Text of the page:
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5 Personal treasures I will never let go.

Published: Sep 25, 2019 | Category: Interior
Text: Ruth Walleyn - Photography: Couleur Locale.

Five personal treasures I will never let go

“I can't help myself brining home unique treasures from countries far away. I'm what they call a bower bird, continually …”

Recently, someone asked me if I get rid of things once in a while. My answer was, of course! I have no choice or my house would burst and I could be cast for one of those reality shows about crazy hoarders. In my house, things come and go.

If I notice my house is too full, I start clearing stuff out. Not only does this create space in my home, but also in my head. I admit, I’m one of the lucky ones to own a shop and be able to sell things onward. For example, my coffee tables regularly change, as do my carpets and all sorts of decorative items.

Nevertheless, there are a few unique items I would never let go, my personal treasures.
Things I cherish because of their beauty, rarity and / or the memories that they hold.

1. Authentiek Quranic Tablet

In 2008, we visited a religious school in Saint-Louis, Senegal with our children. All the students were sitting on the ground in a large room without any chairs or benches. Our guide told us that they only went home once every six months. Outside, several quranic teaching tablets were carelessly piled resting against a wall. I was immediately impressed by the calligraphy and beauty of the boards; well weathered and with an amazing patina from constantly washing and rewriting on them. This is how the children learned the verses of the Quran.

These Quran plates were obviously not for sale, but they grabbed me. From then on, I’ve been actively looking for authentic Quran boards. And occasionally we are successful in finding authentic old ones, as you will also find many fake ones. We ended up finding our first tablet in Morocco and it has seen multiple corners of our house since, but I will always have a place for this remarkable tablet.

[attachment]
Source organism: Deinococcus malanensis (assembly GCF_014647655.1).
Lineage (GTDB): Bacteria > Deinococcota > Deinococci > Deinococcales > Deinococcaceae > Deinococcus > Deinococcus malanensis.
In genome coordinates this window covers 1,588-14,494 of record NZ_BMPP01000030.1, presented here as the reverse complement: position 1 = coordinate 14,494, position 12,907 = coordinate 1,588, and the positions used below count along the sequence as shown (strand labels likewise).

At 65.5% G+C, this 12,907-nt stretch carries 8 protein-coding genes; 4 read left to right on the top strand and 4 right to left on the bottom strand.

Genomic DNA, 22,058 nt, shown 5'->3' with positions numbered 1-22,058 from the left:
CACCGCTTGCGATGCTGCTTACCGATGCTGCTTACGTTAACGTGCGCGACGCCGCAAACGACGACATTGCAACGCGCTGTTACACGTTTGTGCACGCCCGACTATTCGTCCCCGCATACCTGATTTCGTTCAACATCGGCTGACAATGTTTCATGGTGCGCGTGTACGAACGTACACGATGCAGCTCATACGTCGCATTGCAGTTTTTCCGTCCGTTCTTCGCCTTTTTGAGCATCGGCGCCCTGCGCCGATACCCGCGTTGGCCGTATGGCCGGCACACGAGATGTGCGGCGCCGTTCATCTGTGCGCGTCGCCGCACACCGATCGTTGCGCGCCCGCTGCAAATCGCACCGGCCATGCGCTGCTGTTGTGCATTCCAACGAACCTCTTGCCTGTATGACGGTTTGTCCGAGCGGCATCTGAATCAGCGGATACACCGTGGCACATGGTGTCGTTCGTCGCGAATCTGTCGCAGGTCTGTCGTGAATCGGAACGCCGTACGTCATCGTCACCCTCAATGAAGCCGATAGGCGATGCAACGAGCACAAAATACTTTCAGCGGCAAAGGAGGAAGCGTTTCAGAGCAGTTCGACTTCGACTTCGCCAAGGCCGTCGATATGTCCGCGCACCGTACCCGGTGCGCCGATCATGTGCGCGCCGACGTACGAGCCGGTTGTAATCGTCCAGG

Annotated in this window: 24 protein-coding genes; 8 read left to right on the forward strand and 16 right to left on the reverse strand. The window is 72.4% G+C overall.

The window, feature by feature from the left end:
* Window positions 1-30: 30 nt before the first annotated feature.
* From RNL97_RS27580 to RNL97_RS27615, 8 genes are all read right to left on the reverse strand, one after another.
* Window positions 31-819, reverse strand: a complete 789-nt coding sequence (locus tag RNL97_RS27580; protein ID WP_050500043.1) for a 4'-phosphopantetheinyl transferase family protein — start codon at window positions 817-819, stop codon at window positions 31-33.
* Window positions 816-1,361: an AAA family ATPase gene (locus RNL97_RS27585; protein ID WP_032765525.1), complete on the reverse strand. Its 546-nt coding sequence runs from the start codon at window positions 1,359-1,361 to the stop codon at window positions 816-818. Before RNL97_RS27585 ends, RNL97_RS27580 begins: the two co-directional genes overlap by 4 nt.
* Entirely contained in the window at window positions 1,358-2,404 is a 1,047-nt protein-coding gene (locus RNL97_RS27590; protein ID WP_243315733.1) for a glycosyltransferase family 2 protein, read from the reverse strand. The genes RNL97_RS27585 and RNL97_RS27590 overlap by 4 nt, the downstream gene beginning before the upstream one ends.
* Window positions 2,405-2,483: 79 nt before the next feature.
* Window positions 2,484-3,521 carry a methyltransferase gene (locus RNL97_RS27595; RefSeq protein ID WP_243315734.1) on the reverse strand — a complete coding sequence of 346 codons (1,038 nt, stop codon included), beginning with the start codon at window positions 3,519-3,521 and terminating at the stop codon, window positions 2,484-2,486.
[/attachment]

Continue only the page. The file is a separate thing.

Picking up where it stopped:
2. Fruit gourd from Segegal

With the bush taxi to the market in Nguéniène, that’s truly what Couleur Locale is all about! Fruits and vegetables, fabrics and jewels, animals and gris-gris … At this market you dive into an authentic Africa and become flooded in a sea of scents and colors. Annually, for 8 years now, we travel to Senegal and visit the market on Wednesday. People come from far and wide to visit this market. With horse and carriage or with their rickety cars almost falling apart. It is absolutely buzzing. Among all those colorful stands, there is one guy that stands out to us each year. The man with the fruit gourds.

With their irregular shapes and their natural color they are a joy to look at. The locals use them in the kitchen. The uneven bottom is of no issue as they put them firmly in the sand. For us, in the west, with our concrete floors and sophisticated kitchens, the fruit gourds would hardly be of any use but they remain beautiful objects.

Every time we travel to Senegal we take some home, as much as we can carry, and sell them in our shop. But that one gourd, which was restored by this man by hand, has an endless spot in our home and won’t be going anywhere!

3/ Our collection of weaver nests